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THE fairly powerful 6,5 magnitude earthquake that hit central Botswana on Monday night and which shook large areas of Zimbabwe fortunately appears to have caused no casualties and even in central Botswana only very minor damage.
But it could have been different if, for example, the epicentre had been in a built-up area rather than a sparsely inhabited rural district. It is unlikely that anyone in Southern Africa is well prepared to deal with a major earthquake.
Yet the most surprising thing about Monday’s earthquake was that it happened where it happened. Southern Africa is geologically very stable with a vast ancient craton underlying the region.
The only nearby events that should produce the odd earthquake is the East African Rift, and there have been recent moderate quakes in the Save Valley in Mozambique.
But any geologist asked on Monday morning to make a prediction of an earthquake in Botswana would probably have said zero. This is almost certainly why there is going to be a far more detailed investigation into what happened by Botswana geologists backed up by a team from South Africa.
The reason for the quake needs to be known, as it is not that probable that it is due to tectonic plates moving against each other, the source of almost all earthquakes although not quite all. And it looks like the Botswana quake was one of that tiny minority since there is no tectonic boundary in Botswana.
No doubt Zimbabwe’s geological community will be monitoring the research with interest and will be able to explain and pass on any relevant facts.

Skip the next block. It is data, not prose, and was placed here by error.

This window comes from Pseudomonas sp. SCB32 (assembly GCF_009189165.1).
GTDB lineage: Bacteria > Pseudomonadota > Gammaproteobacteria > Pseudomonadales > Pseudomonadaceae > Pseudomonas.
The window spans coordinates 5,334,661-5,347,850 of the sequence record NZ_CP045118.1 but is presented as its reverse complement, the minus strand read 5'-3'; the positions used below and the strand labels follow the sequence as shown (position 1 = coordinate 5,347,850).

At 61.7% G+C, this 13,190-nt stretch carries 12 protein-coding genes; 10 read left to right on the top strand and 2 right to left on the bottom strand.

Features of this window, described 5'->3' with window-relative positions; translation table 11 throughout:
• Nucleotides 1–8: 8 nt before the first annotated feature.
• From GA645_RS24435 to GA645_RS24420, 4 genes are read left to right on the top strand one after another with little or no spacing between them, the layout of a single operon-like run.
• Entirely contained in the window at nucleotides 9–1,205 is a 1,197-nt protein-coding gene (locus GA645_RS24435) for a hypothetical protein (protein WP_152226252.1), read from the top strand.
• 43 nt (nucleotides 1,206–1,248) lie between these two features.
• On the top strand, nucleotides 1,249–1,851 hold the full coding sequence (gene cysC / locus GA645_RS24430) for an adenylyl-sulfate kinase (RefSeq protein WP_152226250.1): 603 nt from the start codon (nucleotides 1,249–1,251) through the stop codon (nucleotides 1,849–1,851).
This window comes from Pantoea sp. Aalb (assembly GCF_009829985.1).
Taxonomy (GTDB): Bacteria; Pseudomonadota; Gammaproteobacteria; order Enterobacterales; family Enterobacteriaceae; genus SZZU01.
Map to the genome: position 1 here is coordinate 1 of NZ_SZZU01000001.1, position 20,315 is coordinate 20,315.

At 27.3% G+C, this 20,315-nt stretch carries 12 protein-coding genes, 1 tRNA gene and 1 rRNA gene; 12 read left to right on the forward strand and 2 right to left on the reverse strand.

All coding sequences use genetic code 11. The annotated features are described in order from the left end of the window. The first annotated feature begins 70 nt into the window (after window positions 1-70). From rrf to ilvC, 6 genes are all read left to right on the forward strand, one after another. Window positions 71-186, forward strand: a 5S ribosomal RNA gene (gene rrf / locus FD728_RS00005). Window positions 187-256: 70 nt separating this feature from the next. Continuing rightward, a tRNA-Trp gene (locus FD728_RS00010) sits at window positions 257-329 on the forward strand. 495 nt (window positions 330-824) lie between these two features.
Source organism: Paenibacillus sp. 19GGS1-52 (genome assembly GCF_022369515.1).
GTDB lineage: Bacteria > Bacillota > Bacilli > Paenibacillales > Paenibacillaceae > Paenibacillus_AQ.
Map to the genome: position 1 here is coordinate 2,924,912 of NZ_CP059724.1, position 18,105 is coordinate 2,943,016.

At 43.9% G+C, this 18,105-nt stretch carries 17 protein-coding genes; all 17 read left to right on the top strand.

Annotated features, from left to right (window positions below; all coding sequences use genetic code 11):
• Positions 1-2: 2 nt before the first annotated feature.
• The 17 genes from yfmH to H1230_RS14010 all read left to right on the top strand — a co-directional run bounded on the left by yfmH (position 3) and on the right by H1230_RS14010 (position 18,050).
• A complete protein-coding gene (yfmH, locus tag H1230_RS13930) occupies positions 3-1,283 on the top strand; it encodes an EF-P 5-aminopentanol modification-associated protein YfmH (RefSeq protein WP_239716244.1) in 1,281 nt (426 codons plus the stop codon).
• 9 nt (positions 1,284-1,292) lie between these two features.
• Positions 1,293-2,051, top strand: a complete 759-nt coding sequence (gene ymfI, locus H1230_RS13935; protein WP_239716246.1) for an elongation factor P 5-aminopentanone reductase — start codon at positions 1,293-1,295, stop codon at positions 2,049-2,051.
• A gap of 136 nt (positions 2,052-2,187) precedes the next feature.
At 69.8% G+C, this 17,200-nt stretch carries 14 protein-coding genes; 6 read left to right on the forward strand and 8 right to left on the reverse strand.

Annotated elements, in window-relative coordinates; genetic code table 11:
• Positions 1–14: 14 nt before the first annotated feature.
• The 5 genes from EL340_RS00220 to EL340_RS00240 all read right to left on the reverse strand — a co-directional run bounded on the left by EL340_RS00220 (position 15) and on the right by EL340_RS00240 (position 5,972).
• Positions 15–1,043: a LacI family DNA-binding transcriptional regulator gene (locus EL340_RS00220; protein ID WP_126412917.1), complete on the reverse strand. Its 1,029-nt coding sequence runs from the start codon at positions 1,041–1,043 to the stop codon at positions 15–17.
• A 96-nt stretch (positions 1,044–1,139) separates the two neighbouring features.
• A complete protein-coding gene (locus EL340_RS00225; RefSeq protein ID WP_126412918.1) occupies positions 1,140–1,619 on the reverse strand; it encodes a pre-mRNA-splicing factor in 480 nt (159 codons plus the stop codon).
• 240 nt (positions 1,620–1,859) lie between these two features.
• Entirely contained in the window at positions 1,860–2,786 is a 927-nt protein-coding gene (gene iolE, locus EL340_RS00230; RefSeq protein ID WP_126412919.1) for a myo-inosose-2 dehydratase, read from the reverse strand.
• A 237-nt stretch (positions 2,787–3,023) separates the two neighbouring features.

There has been some criticism of Zimbabwe’s Meteorological Services Department for not being more active.
Yet this criticism seems unjustified. It is unusual for a unit specialising in atmospheric science to have available resources and experts in earthquakes, and in any case the department is not the unit that responds to natural disasters, it is the unit that warns and passes on measurements and reasons.
For floods and the like it is the Civil Protection Unit that then deals with the results.
Earthquakes were only dumped into the department way back in early colonial times because the department owned the only observatory, in Bulawayo, and earthquakes are so rare in Zimbabwe that having a specialised extra unit would be a luxury.
Yet now that Zimbabwe has universities and a community of top-flight geologists there is perhaps ground for the measurement and research functions to be moved from specialists in another unrelated scientific discipline to specialists in geology, even if a university becomes the centre of measurements.
And it seems obvious that the Civil Protection Unit, which is responsible for dealing with natural and man-made disasters, should at least assemble a basic reaction plan for dealing with an earthquake that can cause damage in Zimbabwe, either a particular vicious one at the southern end of the rift valley which could well cause problems in parts of Zimbabwe, or one of these far rarer ones that seems to have hit Botswana.
Presumably at the very least this would add sources of earth-moving and rock-moving equipment to the lists of other requirements, such as fire-fighting equipment, and might well include a list of mines where engineering services are available.
When earthquakes cause severe damage the main requirement is being able to dig injured people out of the rubble very quickly.
Much of this preparation is paperwork, but also getting the people who would have to deal with such a disaster to think about what they would have to do, so if it ever happened they would know at least how to start.